Dogs in the military have been getting a lot of public attention in the media of late. A well-known fact from the infamous raid to find Osama bin Laden on May 6, 2011 is the fact the Navy Seal Team had a military dog with them. However, not all the media attention has been positive for these working canines. A recent article in The New York Times was entitled “After Duty, Dogs Suffer Like Soldiers”, talking about the negative effects of combat stress on dogs after they are retired. One surprising trend that came up in the comments section from readers was the idea that these dogs were being “treated like cattle” or that the military did “not care about them.”
The trauma faced by many of these military dogs after they are retired is assuredly very sad and heartbreaking. However, the statement that the US military does not take care of their dogs is questionable for a number of reasons.
First, the military invests a signifcant amount of money in the dogs in their care. For starters, a single military dog as a puppy alone can cost anywhere from $2000 to $4000. Adding in the requirement to raise the dog, care for him or her, and provide an intensive training schedule, a single military dog can cost the military about $60,000 per year for 10 years (the traditional retirement age of military dogs). To put this in perspective, a US Army private (E-1) only makes about $18,000 to $20,000 a year. Although the US military has a very large budget, it is not unlimited; with so much invested in a dog annual, it would be in their best interest to ensure the quality of health and life for these dogs instead of cutting corners simply to save small amounts of money.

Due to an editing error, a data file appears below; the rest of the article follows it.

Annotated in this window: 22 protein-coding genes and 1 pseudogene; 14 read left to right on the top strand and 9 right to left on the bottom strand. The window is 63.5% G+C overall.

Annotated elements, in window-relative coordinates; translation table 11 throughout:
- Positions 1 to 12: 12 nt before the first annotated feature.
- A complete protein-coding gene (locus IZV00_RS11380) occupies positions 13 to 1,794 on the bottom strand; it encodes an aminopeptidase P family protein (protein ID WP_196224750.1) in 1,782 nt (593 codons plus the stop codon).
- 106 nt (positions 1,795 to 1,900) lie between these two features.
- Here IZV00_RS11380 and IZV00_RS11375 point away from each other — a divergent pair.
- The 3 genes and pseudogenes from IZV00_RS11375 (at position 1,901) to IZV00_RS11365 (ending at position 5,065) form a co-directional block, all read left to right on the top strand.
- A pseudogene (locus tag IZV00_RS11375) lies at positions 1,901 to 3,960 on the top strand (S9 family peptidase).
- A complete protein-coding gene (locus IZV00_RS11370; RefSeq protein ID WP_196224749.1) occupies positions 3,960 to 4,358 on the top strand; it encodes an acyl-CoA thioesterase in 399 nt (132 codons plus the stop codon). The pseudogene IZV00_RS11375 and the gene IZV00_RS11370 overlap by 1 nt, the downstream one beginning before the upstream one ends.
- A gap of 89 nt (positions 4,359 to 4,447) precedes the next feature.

Second, these military dogs are irreplaceable in the work they do when deployed. Everyone knows the buzz word “IED” identification and the concept of bomb sniffing that these dogs are commonly called upon to do. Having people do these jobs is near impossible because IEDs can be so well-hidden. There is a reason military dogs are constantly requested in Iraq and Afghanistan. These dogs can save the lives of their human counterparts and allow them to do their jobs. So it makes no sense why the US military would willingly or purposely throw away such a valuable ability (especially one that helped to preserve human life).
We anticipate this being a topic that you may have an opinion on. We want to hear from you dog owners, dog sitters, Seattle dog boarding facilities, dog trainers, and everyone else in the canine community. Please post in the comments below your reasons or provide links to articles that are relevant.
Blog by Rover-ite Danny